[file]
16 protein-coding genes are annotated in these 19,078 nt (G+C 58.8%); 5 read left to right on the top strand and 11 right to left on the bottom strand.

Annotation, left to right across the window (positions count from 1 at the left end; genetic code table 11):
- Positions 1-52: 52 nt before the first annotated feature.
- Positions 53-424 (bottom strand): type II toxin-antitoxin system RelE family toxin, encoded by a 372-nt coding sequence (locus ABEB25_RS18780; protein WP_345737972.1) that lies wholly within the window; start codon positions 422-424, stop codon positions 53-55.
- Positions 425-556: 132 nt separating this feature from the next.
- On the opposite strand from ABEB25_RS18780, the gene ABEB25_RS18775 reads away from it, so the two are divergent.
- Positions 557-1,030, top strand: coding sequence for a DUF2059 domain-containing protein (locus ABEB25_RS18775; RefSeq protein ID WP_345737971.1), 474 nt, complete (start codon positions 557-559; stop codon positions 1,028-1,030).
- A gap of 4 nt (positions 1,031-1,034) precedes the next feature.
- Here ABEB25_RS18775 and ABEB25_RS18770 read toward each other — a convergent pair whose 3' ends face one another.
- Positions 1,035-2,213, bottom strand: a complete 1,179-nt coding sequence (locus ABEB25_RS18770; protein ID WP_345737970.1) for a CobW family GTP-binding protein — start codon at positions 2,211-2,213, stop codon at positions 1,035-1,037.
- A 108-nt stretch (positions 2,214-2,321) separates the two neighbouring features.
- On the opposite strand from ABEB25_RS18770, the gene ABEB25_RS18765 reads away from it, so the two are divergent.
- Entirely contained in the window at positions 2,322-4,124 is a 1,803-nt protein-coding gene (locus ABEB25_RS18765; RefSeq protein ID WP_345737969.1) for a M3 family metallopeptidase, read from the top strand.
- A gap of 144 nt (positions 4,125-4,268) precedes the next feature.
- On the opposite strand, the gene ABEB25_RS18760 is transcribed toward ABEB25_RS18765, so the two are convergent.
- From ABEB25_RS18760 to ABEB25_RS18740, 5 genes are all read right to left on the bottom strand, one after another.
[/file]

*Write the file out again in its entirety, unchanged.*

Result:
16 protein-coding genes are annotated in these 19,078 nt (G+C 58.8%); 5 read left to right on the top strand and 11 right to left on the bottom strand.

Annotation, left to right across the window (positions count from 1 at the left end; genetic code table 11):
- Positions 1-52: 52 nt before the first annotated feature.
- Positions 53-424 (bottom strand): type II toxin-antitoxin system RelE family toxin, encoded by a 372-nt coding sequence (locus ABEB25_RS18780; protein WP_345737972.1) that lies wholly within the window; start codon positions 422-424, stop codon positions 53-55.
- Positions 425-556: 132 nt separating this feature from the next.
- On the opposite strand from ABEB25_RS18780, the gene ABEB25_RS18775 reads away from it, so the two are divergent.
- Positions 557-1,030, top strand: coding sequence for a DUF2059 domain-containing protein (locus ABEB25_RS18775; RefSeq protein ID WP_345737971.1), 474 nt, complete (start codon positions 557-559; stop codon positions 1,028-1,030).
- A gap of 4 nt (positions 1,031-1,034) precedes the next feature.
- Here ABEB25_RS18775 and ABEB25_RS18770 read toward each other — a convergent pair whose 3' ends face one another.
- Positions 1,035-2,213, bottom strand: a complete 1,179-nt coding sequence (locus ABEB25_RS18770; protein ID WP_345737970.1) for a CobW family GTP-binding protein — start codon at positions 2,211-2,213, stop codon at positions 1,035-1,037.
- A 108-nt stretch (positions 2,214-2,321) separates the two neighbouring features.
- On the opposite strand from ABEB25_RS18770, the gene ABEB25_RS18765 reads away from it, so the two are divergent.
- Entirely contained in the window at positions 2,322-4,124 is a 1,803-nt protein-coding gene (locus ABEB25_RS18765; RefSeq protein ID WP_345737969.1) for a M3 family metallopeptidase, read from the top strand.
- A gap of 144 nt (positions 4,125-4,268) precedes the next feature.
- On the opposite strand, the gene ABEB25_RS18760 is transcribed toward ABEB25_RS18765, so the two are convergent.
- From ABEB25_RS18760 to ABEB25_RS18740, 5 genes are all read right to left on the bottom strand, one after another.